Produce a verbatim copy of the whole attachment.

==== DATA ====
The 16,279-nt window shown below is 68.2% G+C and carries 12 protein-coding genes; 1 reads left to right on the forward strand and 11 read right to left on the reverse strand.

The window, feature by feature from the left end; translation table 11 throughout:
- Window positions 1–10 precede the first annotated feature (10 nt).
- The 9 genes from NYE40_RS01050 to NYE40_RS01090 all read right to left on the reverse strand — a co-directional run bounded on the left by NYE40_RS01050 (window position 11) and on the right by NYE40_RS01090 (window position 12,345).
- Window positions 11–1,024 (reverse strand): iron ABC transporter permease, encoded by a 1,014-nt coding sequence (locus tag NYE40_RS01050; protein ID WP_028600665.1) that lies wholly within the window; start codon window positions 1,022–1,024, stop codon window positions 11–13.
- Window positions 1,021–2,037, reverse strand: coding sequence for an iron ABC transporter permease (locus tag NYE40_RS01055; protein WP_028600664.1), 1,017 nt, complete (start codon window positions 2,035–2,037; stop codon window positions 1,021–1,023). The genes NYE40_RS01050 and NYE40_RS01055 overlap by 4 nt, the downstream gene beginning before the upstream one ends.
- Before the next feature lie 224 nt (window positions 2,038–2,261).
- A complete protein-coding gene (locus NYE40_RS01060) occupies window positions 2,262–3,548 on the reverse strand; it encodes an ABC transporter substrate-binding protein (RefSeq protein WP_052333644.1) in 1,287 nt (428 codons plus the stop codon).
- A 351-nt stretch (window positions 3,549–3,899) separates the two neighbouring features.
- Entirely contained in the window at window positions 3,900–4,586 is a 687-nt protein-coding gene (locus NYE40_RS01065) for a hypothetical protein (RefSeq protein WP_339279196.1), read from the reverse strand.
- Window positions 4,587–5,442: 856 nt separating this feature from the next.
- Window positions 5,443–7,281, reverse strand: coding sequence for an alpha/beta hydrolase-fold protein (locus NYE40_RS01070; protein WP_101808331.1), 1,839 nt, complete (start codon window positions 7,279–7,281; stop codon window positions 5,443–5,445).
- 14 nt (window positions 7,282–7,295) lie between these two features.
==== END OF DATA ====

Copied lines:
The 16,279-nt window shown below is 68.2% G+C and carries 12 protein-coding genes; 1 reads left to right on the forward strand and 11 read right to left on the reverse strand.

The window, feature by feature from the left end; translation table 11 throughout:
- Window positions 1–10 precede the first annotated feature (10 nt).
- The 9 genes from NYE40_RS01050 to NYE40_RS01090 all read right to left on the reverse strand — a co-directional run bounded on the left by NYE40_RS01050 (window position 11) and on the right by NYE40_RS01090 (window position 12,345).
- Window positions 11–1,024 (reverse strand): iron ABC transporter permease, encoded by a 1,014-nt coding sequence (locus tag NYE40_RS01050; protein ID WP_028600665.1) that lies wholly within the window; start codon window positions 1,022–1,024, stop codon window positions 11–13.
- Window positions 1,021–2,037, reverse strand: coding sequence for an iron ABC transporter permease (locus tag NYE40_RS01055; protein WP_028600664.1), 1,017 nt, complete (start codon window positions 2,035–2,037; stop codon window positions 1,021–1,023). The genes NYE40_RS01050 and NYE40_RS01055 overlap by 4 nt, the downstream gene beginning before the upstream one ends.
- Before the next feature lie 224 nt (window positions 2,038–2,261).
- A complete protein-coding gene (locus NYE40_RS01060) occupies window positions 2,262–3,548 on the reverse strand; it encodes an ABC transporter substrate-binding protein (RefSeq protein WP_052333644.1) in 1,287 nt (428 codons plus the stop codon).
- A 351-nt stretch (window positions 3,549–3,899) separates the two neighbouring features.
- Entirely contained in the window at window positions 3,900–4,586 is a 687-nt protein-coding gene (locus NYE40_RS01065) for a hypothetical protein (RefSeq protein WP_339279196.1), read from the reverse strand.
- Window positions 4,587–5,442: 856 nt separating this feature from the next.
- Window positions 5,443–7,281, reverse strand: coding sequence for an alpha/beta hydrolase-fold protein (locus NYE40_RS01070; protein WP_101808331.1), 1,839 nt, complete (start codon window positions 7,279–7,281; stop codon window positions 5,443–5,445).
- 14 nt (window positions 7,282–7,295) lie between these two features.